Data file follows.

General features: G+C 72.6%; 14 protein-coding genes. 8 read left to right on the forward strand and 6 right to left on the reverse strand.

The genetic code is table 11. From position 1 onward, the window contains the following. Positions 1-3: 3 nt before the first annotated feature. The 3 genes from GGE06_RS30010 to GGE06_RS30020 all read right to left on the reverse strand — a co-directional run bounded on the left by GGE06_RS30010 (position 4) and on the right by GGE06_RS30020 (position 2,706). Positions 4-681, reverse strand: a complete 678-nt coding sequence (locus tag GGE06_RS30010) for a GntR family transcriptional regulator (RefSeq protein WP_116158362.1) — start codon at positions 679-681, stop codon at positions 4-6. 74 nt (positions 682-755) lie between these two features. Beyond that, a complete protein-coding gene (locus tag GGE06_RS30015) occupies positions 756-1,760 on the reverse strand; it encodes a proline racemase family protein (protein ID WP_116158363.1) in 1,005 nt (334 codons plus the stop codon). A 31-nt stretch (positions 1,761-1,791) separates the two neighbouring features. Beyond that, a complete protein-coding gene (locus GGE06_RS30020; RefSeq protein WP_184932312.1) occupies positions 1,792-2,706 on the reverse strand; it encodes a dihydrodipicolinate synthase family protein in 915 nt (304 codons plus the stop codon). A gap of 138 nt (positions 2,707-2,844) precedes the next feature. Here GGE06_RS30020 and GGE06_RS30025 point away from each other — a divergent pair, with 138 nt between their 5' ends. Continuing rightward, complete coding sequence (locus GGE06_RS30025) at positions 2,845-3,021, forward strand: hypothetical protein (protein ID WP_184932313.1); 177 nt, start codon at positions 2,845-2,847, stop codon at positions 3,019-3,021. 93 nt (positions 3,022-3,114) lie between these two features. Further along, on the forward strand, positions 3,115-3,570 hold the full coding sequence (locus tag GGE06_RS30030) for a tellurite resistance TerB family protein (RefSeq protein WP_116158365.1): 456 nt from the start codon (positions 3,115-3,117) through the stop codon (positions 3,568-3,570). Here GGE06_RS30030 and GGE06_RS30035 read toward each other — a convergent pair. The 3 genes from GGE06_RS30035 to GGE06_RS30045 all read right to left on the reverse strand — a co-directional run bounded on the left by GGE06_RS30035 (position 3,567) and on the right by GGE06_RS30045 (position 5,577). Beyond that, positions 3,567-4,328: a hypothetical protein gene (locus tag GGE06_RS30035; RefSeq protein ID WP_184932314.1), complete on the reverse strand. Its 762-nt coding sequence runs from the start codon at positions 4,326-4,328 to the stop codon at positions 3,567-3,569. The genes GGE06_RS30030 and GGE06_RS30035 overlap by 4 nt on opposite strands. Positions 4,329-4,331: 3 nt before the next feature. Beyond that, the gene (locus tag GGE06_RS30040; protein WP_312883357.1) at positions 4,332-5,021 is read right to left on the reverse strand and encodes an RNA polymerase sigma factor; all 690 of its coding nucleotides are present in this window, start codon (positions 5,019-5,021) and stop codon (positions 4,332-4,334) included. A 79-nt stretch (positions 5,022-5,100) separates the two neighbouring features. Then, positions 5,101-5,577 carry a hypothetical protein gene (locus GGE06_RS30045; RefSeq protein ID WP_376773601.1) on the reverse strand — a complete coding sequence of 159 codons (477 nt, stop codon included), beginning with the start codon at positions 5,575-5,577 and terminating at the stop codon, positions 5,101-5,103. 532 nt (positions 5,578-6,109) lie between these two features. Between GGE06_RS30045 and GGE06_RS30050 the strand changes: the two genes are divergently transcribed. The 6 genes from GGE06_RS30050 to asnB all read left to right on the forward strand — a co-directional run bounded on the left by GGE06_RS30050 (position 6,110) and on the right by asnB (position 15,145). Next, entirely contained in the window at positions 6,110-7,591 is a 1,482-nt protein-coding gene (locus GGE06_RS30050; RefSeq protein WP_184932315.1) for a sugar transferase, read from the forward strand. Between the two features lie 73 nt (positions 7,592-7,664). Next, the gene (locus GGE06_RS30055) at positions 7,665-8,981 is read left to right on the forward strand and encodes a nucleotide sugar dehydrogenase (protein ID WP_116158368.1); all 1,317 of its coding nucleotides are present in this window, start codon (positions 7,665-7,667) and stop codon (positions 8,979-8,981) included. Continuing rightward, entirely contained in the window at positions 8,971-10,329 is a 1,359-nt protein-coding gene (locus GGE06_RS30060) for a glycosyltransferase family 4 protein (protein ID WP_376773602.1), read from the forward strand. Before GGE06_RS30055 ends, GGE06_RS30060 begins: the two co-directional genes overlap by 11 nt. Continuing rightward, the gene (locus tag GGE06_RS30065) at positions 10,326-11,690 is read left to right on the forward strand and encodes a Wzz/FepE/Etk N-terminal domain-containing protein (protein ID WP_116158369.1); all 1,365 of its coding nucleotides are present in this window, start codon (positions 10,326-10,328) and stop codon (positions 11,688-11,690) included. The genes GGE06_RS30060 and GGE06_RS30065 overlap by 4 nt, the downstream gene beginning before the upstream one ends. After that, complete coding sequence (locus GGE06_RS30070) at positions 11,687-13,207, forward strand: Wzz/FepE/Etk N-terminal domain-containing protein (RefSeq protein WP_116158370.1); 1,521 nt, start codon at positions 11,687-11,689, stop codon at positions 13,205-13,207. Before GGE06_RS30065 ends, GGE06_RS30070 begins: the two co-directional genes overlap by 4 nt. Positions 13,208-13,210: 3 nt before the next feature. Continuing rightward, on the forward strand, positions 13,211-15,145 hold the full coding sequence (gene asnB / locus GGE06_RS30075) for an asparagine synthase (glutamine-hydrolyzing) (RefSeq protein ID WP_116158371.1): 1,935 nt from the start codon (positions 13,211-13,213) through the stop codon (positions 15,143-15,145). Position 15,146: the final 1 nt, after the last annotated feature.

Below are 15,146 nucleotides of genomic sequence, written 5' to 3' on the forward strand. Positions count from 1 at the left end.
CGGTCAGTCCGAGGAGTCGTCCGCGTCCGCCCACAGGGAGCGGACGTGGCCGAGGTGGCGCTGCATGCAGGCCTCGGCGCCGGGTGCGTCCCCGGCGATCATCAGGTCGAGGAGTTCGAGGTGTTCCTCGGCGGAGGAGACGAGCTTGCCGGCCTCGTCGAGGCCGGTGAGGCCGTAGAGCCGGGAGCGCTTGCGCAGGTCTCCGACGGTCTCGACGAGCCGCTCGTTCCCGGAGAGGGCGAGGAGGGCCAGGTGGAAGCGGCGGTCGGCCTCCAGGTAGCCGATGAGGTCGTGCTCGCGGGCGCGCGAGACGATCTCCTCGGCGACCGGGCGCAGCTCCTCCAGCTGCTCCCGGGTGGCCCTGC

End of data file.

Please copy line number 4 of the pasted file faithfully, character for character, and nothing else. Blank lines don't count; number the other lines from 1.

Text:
CGGTCAGTCCGAGGAGTCGTCCGCGTCCGCCCACAGGGAGCGGACGTGGCCGAGGTGGCGCTGCATGCAGGCCTCGGCGCCGGGTGCGTCCCCGGCGATCATCAGGTCGAGGAGTTCGAGGTGTTCCTCGGCGGAGGAGACGAGCTTGCCGGCCTCGTCGAGGCCGGTGAGGCCGTAGAGCCGGGAGCGCTTGCGCAGGTCTCCGACGGTCTCGACGAGCCGCTCGTTCCCGGAGAGGGCGAGGAGGGCCAGGTGGAAGCGGCGGTCGGCCTCCAGGTAGCCGATGAGGTCGTGCTCGCGGGCGCGCGAGACGATCTCCTCGGCGACCGGGCGCAGCTCCTCCAGCTGCTCCCGGGTGGCCCTGC